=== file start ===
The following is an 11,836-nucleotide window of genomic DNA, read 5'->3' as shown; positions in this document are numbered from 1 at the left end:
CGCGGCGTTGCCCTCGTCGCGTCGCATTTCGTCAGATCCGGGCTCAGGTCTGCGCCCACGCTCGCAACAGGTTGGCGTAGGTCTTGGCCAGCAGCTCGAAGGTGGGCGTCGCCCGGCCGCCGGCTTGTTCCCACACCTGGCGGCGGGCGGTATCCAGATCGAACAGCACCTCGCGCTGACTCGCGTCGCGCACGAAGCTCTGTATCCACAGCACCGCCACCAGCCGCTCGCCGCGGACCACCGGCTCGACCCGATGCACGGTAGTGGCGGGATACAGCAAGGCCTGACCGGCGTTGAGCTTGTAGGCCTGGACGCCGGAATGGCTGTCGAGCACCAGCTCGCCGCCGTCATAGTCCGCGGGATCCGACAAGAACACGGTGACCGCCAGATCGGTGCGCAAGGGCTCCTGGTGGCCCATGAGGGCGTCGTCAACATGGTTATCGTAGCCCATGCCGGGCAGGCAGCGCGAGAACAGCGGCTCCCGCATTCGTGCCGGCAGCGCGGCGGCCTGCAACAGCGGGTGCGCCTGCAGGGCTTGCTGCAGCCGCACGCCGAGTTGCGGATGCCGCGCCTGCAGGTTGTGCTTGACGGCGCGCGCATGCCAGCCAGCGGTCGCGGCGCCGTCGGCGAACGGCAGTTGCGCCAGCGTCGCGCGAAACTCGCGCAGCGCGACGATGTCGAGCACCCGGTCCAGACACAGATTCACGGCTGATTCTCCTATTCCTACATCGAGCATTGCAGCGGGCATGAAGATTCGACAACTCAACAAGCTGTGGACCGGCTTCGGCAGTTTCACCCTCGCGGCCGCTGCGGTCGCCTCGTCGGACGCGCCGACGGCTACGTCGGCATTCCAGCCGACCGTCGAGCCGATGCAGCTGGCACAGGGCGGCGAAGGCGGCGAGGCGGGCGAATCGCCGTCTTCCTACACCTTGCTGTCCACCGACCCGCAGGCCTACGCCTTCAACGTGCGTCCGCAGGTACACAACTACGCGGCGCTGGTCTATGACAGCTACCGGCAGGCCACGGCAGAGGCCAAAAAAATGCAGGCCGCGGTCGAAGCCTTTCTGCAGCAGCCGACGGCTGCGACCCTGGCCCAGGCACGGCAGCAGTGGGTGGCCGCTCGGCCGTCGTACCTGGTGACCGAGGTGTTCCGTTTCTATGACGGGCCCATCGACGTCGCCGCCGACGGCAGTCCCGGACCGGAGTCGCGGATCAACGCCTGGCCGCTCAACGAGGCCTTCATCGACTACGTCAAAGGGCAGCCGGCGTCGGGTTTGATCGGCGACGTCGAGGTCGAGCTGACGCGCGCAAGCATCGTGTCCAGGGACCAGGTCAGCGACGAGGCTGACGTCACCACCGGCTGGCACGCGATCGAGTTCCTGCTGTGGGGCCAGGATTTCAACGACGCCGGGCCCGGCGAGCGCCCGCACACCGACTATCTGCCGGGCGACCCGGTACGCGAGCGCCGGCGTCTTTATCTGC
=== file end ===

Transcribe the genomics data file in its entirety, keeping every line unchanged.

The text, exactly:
The following is an 11,836-nucleotide window of genomic DNA, read 5'->3' as shown; positions in this document are numbered from 1 at the left end:
CGCGGCGTTGCCCTCGTCGCGTCGCATTTCGTCAGATCCGGGCTCAGGTCTGCGCCCACGCTCGCAACAGGTTGGCGTAGGTCTTGGCCAGCAGCTCGAAGGTGGGCGTCGCCCGGCCGCCGGCTTGTTCCCACACCTGGCGGCGGGCGGTATCCAGATCGAACAGCACCTCGCGCTGACTCGCGTCGCGCACGAAGCTCTGTATCCACAGCACCGCCACCAGCCGCTCGCCGCGGACCACCGGCTCGACCCGATGCACGGTAGTGGCGGGATACAGCAAGGCCTGACCGGCGTTGAGCTTGTAGGCCTGGACGCCGGAATGGCTGTCGAGCACCAGCTCGCCGCCGTCATAGTCCGCGGGATCCGACAAGAACACGGTGACCGCCAGATCGGTGCGCAAGGGCTCCTGGTGGCCCATGAGGGCGTCGTCAACATGGTTATCGTAGCCCATGCCGGGCAGGCAGCGCGAGAACAGCGGCTCCCGCATTCGTGCCGGCAGCGCGGCGGCCTGCAACAGCGGGTGCGCCTGCAGGGCTTGCTGCAGCCGCACGCCGAGTTGCGGATGCCGCGCCTGCAGGTTGTGCTTGACGGCGCGCGCATGCCAGCCAGCGGTCGCGGCGCCGTCGGCGAACGGCAGTTGCGCCAGCGTCGCGCGAAACTCGCGCAGCGCGACGATGTCGAGCACCCGGTCCAGACACAGATTCACGGCTGATTCTCCTATTCCTACATCGAGCATTGCAGCGGGCATGAAGATTCGACAACTCAACAAGCTGTGGACCGGCTTCGGCAGTTTCACCCTCGCGGCCGCTGCGGTCGCCTCGTCGGACGCGCCGACGGCTACGTCGGCATTCCAGCCGACCGTCGAGCCGATGCAGCTGGCACAGGGCGGCGAAGGCGGCGAGGCGGGCGAATCGCCGTCTTCCTACACCTTGCTGTCCACCGACCCGCAGGCCTACGCCTTCAACGTGCGTCCGCAGGTACACAACTACGCGGCGCTGGTCTATGACAGCTACCGGCAGGCCACGGCAGAGGCCAAAAAAATGCAGGCCGCGGTCGAAGCCTTTCTGCAGCAGCCGACGGCTGCGACCCTGGCCCAGGCACGGCAGCAGTGGGTGGCCGCTCGGCCGTCGTACCTGGTGACCGAGGTGTTCCGTTTCTATGACGGGCCCATCGACGTCGCCGCCGACGGCAGTCCCGGACCGGAGTCGCGGATCAACGCCTGGCCGCTCAACGAGGCCTTCATCGACTACGTCAAAGGGCAGCCGGCGTCGGGTTTGATCGGCGACGTCGAGGTCGAGCTGACGCGCGCAAGCATCGTGTCCAGGGACCAGGTCAGCGACGAGGCTGACGTCACCACCGGCTGGCACGCGATCGAGTTCCTGCTGTGGGGCCAGGATTTCAACGACGCCGGGCCCGGCGAGCGCCCGCACACCGACTATCTGCCGGGCGACCCGGTACGCGAGCGCCGGCGTCTTTATCTGC